The lack of Wii Mini online functionality is bad enough, but it gets worse. Where the original Wii offered 480p video over a component connection, the Wii Mini is only able to use a composite lead - in fact, Nintendo states in the instructions that the console will only work with the bundled cable. A system released by a major hardware manufacturer in 2012 with nothing but a composite connection sounds like a particularly bad joke to us, but unfortunately Nintendo is deadly serious in this case.
The Wii Mini offers a fuzzy, ill-defined picture with depressingly washed-out colours, and looks laughable when placed alongside HD machines like the PS3 and Xbox 360. The impact isn’t quite as dramatic if you’re playing on a small portable TV, but on anything larger than 32 inches and the image quality is abysmal - so bad in fact that it gets in the way of your enjoyment.
Just when you thought it couldn’t get any worse, Nintendo has also omitted the SD Card slot on the Wii Mini, which means you can’t port over your existing save games and Miis from your old Wii.
The Wii Mini is compatible with all existing Wii software, but support for GameCube titles has been withdrawn. The Wii is home to over a thousand different games worldwide, and showcases some of the best franchises in gaming. New Super Mario Bros. Wii, Metroid Prime Trilogy, Wii Sports, Donkey Kong Country Returns, Super Mario Galaxy 2, The Legend of Zelda: Skyward Sword and Super Smash Bros. Brawl are all fantastic pieces of software, and deserve to be experienced at least once.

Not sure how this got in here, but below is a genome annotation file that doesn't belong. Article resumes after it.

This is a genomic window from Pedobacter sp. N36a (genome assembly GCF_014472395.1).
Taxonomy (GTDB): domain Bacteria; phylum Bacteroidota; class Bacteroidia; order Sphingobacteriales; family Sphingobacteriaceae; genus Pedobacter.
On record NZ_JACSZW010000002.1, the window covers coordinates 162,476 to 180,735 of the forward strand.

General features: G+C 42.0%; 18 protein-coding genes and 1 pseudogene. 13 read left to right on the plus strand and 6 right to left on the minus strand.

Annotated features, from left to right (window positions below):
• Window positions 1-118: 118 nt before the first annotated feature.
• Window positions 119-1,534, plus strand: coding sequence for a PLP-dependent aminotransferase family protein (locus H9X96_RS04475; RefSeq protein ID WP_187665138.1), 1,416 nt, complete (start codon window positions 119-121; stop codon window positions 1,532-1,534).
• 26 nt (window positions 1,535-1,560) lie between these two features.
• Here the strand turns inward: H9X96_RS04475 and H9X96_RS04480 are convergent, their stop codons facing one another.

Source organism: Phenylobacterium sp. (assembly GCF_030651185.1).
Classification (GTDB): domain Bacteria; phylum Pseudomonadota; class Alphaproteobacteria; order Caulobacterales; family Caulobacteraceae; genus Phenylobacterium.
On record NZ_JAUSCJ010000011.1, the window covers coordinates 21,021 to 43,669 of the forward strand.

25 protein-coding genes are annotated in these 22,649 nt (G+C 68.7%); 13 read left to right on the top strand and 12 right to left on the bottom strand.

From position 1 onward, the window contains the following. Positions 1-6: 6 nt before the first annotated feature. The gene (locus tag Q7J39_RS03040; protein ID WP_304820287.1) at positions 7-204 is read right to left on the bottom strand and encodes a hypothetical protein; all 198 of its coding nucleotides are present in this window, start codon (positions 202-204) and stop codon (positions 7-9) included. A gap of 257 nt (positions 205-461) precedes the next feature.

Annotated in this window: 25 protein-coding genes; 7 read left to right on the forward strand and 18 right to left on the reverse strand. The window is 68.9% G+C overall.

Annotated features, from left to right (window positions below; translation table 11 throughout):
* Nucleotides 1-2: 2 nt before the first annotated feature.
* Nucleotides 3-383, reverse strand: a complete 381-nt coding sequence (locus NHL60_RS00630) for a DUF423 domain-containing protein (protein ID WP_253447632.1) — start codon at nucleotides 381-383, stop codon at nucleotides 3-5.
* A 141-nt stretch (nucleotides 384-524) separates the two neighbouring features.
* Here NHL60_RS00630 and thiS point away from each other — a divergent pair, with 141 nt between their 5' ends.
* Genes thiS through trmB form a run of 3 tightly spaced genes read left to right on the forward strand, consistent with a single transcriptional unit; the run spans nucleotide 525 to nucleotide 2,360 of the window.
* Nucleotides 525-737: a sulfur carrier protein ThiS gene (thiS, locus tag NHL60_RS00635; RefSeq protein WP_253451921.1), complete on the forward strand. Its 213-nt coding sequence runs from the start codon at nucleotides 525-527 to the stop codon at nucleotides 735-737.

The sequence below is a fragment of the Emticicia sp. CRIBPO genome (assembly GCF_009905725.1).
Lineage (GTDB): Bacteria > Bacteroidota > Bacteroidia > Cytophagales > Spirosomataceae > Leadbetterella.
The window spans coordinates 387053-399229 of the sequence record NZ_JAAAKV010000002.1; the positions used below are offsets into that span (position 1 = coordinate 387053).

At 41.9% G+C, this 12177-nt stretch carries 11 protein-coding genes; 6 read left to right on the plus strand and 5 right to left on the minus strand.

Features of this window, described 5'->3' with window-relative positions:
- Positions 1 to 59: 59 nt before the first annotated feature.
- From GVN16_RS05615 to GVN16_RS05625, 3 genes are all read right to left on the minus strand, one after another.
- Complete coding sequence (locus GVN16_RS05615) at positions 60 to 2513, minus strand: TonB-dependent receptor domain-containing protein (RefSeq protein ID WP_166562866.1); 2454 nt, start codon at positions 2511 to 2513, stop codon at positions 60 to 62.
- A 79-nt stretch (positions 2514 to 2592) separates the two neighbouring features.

If you’re new to the whole Wii concept, it’s easy to see why this could present an intriguing prospect. You just need to remember that you won’t be able to fully experience games which boast certain online functions, such as multiplayer over the internet.
It’s worth noting that this version of the Wii Mini will only play North American games - it features a region lockout system which prevents the use of European and Japanese software. If you’re planning on importing the console from Canada to the UK, bear in mind that you won’t be able to use your existing PAL (European) games on it. On the positive side, if you already own a UK Wii you won’t need to buy an additional power supply as the Wii Mini takes a 12V input - the same that is supplied by the original Wii PSU.
We’re not entirely sure what Nintendo was thinking when the Wii Mini was given the greenlight. Granted, the low price point (it retails for $99 in Canada, which is about £60) and kiddie-friendly design suggest that it’s aimed at the younger end of the market, but after six years of sales, surely most pre-teens have access to a Wii by now? And if they don’t then it’s highly likely that an older sibling will be upgrading to the Wii U shortly, thereby bestowing hand-me-down status on their older system.
Given the lack of online, terrible picture quality and almost unchanged case dimensions, the Wii Mini is most definitely one to miss. You can pick up a second-hand Wii for much less than £60 these days, and do a lot more with it to boot. Time will tell if Nintendo decides to release this crippled system outside of North America, but even if it does, we suggest you give it a wide berth and focus your attention either on the original model or, if your pockets are bursting with cash, the brand-new Wii U.
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